Join the Car Talk Community!

Low fuel level: running on empty

RSS
Dear Tom and Ray:


I have a 1988 Chevy pickup. Last week I had the gas tank down more than it had ever been. It indicated 1/8 tank. While starting from a stop with the truck facing slightly downhill, the engine stalled. Did the the gas tank cause this? The truck has 25,000 miles and has always run perfectly. I'm getting a new gas filter today. Any other suggestions?
Russ

TOM: I know quite a bit about running a gas tank down to near empty, Russ. I have a '74 Chevy which I'm afraid could die at any moment. Being a cheapskate, I keep the tank near empty so it won't get towed off to the boneyard with $15 worth of perfectly good unleaded still in it.

RAY: Actually Russ, there are two things associated with low fuel level that could cause your truck to stall. The first has to do with pointing down hill. The fuel pickup does not reach all the way to the bottom of the tank. So if the truck tilts...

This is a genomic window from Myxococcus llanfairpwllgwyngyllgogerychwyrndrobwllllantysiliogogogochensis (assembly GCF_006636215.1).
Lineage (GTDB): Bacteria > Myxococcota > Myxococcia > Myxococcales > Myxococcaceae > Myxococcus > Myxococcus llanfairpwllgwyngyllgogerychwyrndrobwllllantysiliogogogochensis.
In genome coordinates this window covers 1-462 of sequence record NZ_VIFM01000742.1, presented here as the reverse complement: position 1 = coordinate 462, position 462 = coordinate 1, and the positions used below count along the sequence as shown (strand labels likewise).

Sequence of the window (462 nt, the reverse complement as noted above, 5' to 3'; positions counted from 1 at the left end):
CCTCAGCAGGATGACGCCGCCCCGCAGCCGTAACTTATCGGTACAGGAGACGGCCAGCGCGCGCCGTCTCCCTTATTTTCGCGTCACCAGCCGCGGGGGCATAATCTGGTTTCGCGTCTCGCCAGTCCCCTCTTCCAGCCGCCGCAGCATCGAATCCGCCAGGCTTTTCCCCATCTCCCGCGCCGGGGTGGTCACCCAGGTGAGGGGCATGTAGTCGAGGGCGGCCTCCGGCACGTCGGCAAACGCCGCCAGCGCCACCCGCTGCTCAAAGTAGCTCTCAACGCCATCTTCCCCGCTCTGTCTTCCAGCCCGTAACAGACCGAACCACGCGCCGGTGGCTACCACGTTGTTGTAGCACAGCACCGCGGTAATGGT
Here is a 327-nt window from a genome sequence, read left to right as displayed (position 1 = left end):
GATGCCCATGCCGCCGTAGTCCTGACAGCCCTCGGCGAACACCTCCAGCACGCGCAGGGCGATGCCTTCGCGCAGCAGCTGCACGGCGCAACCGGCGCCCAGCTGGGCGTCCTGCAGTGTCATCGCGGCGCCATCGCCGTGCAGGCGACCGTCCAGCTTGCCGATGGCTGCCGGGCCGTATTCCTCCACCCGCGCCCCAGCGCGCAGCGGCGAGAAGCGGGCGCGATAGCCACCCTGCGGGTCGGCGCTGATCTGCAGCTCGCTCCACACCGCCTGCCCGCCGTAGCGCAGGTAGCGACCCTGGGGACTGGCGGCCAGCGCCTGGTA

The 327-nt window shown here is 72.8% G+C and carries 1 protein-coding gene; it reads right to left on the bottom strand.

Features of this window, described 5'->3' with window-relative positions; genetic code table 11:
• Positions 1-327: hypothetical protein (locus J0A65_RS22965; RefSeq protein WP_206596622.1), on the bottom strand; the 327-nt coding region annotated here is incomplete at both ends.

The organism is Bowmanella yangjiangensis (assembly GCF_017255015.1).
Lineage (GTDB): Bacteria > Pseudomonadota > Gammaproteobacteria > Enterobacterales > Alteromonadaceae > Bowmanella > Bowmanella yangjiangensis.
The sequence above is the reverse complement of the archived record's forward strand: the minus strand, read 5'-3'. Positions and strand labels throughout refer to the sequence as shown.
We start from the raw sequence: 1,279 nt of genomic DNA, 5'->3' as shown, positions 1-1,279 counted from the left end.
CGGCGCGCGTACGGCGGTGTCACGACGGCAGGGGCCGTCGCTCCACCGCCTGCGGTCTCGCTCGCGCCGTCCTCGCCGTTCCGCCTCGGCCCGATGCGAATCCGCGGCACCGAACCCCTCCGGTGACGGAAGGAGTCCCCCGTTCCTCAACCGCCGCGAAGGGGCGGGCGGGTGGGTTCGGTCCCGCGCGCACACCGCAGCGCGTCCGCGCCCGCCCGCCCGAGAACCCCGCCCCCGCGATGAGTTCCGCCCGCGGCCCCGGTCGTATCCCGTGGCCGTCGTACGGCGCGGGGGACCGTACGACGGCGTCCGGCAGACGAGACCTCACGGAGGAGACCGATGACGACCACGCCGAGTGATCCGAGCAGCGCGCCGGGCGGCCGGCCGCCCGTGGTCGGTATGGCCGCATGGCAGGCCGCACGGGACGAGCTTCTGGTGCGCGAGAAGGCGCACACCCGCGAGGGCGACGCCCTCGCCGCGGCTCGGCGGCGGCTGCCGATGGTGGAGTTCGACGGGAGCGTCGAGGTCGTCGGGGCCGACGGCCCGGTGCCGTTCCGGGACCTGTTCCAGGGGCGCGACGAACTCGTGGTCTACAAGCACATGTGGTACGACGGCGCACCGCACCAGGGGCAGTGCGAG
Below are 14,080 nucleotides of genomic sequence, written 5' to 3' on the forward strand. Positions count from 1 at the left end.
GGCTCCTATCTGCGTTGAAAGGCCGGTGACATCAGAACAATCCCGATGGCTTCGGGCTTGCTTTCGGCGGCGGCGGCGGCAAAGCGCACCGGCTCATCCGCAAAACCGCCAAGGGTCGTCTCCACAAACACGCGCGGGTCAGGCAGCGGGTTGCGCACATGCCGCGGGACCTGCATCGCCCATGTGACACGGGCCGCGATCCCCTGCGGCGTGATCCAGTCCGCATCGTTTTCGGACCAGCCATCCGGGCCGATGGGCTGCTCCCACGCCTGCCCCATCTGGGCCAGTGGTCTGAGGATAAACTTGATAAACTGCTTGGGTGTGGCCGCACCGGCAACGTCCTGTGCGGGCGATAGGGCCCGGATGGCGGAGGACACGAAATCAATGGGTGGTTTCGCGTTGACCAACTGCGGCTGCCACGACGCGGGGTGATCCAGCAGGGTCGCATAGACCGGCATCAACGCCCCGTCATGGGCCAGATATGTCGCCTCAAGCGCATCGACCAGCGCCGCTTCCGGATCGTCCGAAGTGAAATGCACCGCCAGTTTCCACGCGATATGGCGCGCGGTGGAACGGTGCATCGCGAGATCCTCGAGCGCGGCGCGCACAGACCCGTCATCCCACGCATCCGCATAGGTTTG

TOM: Tilts? What is this, a truck or a pin ball game?

RAY: Ignore him, please. If the truck tilts, there may be gas in the tank, but it may be out of reach of the fuel pickup.

TOM: This is easy to demonstrate at home. Take a glass, and fill it 1/8 of the way up with water. Then take a straw, and put it right in the center of the glass so that it's barely submerged in water. Now tilt the glass. You see what happens? There's water in the glass, but the straw can't reach it. That could be what happened in your gas tank.

RAY: The other possibility is that there's water at the bottom of your tank. Condensation builds up over time and sinks to the bottom. So you may have been sucking up water in addition to or instead of gas.

TOM: You may also have picked up rust or other dirt lurking at the bottom of the tank, so changing the fuel filter is a good idea. I'd also add a family size bottle of gas line anti-freeze (which eliminates moisture). And until your car is as old as mine, Russ, keep the tank at least 1/4 full.

You must be logged in to leave a comment. Login / Signup
Support for Car Talk is provided by:

Donate Your Car,
Support Your NPR Station

...and get a tax break!

Get Started

Find a Mechanic


Go



Submit